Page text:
Over 150 migrant workers who were feeling distressed have contacted HealthServe in the two weeks after it launched its virtual counselling clinic on April 20.
Among these, three workers displayed more severe mental health symptoms that needed the psychiatrist's attention. Two were distressed from recent deaths of their family members back home and bearing the grief and guilt of not being with their families. The third was agitated because he could not understand why he was being transferred from place to place - from the dorm to Singapore Expo to the hospital and then back to the Expo within a short period of time.
"These are only a small portion of those who really need help with mental health issues. We expect a rise in numbers once more people know about this service," said Mr Justin Paul, mental health programme manager at HealthServe, the main charity here with mental health services for migrant workers.
The 150-plus workers have reached out for help via its virtual counselling clinic, 24-hour helpline or through referrals.
There are 284,300 work permit holders in the construction industry and over 18,000 work permit holders in dormitories have been infected with Covid-19.
Some of the symptoms the workers are experiencing include headaches, muscle tension and elevated heart rate. There are also behavioural changes such as losing sleep and crying uncontrollably.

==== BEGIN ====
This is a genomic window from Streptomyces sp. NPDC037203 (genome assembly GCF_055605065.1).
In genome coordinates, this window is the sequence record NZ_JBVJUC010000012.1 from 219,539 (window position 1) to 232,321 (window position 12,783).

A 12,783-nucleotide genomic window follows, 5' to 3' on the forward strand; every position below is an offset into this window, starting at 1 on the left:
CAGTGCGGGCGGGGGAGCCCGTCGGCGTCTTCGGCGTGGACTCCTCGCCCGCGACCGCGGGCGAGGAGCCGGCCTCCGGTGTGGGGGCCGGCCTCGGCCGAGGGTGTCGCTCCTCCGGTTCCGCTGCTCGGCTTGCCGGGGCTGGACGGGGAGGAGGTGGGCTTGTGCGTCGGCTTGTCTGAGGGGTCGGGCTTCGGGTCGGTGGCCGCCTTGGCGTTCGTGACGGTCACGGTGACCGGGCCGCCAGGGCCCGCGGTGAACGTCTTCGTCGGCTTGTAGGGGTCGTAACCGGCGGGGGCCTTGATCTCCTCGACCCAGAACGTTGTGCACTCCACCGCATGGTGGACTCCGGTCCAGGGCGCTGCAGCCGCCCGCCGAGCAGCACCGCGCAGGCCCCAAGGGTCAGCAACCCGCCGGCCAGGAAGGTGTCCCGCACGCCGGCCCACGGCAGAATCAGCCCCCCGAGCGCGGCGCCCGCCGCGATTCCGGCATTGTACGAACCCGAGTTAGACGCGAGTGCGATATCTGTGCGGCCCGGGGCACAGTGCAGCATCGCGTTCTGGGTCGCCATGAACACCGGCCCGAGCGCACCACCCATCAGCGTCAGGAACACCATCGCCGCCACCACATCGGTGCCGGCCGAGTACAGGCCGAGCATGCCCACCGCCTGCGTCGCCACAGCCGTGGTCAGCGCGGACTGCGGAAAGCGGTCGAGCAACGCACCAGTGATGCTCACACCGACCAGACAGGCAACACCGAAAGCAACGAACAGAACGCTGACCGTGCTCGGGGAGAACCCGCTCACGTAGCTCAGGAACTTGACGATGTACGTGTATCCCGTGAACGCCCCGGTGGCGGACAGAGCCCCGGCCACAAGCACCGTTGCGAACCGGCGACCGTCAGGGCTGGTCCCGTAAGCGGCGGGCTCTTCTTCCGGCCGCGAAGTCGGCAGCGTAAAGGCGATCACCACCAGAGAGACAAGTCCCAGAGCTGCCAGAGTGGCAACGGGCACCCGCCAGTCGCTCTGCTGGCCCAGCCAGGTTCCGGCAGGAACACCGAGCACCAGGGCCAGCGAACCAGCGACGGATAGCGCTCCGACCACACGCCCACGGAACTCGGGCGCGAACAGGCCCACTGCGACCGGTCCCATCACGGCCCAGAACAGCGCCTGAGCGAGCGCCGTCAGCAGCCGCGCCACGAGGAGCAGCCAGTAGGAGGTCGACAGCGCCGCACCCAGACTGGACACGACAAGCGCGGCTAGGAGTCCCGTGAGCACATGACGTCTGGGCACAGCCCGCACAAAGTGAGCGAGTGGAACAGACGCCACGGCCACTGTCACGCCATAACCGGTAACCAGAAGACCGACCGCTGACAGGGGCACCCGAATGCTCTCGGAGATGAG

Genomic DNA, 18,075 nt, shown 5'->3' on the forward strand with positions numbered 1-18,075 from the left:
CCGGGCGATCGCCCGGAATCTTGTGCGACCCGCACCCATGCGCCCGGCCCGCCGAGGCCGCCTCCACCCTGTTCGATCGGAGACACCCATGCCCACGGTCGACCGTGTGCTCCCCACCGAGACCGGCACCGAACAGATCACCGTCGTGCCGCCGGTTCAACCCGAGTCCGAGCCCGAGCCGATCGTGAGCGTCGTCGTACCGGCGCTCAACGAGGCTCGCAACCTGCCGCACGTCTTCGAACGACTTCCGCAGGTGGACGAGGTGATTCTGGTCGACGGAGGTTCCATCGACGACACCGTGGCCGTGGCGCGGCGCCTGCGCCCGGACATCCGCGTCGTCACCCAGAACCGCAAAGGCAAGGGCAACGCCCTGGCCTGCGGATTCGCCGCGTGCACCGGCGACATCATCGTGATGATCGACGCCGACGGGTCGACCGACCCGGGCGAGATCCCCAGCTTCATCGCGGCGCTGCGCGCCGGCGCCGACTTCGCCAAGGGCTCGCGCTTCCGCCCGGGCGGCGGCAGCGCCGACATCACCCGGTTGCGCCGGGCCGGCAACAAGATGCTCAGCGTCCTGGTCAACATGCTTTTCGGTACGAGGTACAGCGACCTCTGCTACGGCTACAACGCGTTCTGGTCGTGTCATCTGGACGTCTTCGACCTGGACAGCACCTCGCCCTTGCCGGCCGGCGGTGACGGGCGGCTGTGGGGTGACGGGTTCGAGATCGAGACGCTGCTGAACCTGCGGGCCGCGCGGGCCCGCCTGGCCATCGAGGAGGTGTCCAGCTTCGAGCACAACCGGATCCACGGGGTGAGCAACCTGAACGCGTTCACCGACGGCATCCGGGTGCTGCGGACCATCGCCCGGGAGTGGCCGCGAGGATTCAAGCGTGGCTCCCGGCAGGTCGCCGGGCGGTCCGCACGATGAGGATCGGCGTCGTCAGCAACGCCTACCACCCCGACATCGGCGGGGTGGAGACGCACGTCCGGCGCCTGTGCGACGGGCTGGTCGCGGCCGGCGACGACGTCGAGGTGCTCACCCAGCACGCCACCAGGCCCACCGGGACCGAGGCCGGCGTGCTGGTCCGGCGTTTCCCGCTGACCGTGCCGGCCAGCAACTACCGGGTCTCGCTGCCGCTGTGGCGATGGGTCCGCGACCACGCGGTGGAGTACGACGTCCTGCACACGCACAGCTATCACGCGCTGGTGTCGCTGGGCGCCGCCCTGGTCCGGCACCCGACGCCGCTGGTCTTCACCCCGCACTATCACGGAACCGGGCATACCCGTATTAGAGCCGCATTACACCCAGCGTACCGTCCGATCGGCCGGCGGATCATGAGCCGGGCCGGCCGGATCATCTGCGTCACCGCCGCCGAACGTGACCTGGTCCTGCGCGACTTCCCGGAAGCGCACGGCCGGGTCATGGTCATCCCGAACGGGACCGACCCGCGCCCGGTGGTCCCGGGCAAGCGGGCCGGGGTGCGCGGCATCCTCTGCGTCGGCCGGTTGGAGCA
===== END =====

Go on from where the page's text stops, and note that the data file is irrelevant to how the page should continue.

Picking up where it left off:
Usually, volunteers who receive training in giving psychological first aid - meant to stabilise emotions - speak with the workers over Zoom sessions. If they spot certain red flags such as the worker talking about ending his life or being overly emotional, the volunteers will refer the worker to a psychiatrist.
The psychiatrist will then make a medical judgment whether to send the worker for treatment or have HealthServe's trained counsellors follow up.
Mr Paul said some of the top issues affecting the workers' mental health include having the right type of food. "This may seem like a petty thing or a preference thing but imagine you have to eat unfamiliar cuisine for one whole week, your stomach won't be able to take it. This in turn affects their physical and mental health," he said.
Other aspects they are anxious about include whether they are paid or not as many have incurred debts to come to Singapore. Mr Paul said there would be an even greater need for mental health support post-Covid-19 as that is when these workers will face the pressure of adjusting back to work due to likely tighter deadlines from delayed projects or of not having a job to keep their family afloat back home.
Said Mr Paul: "Besides having access to doctors, they should also have access to psychiatrists and counsellors as mental and physical health are intertwined."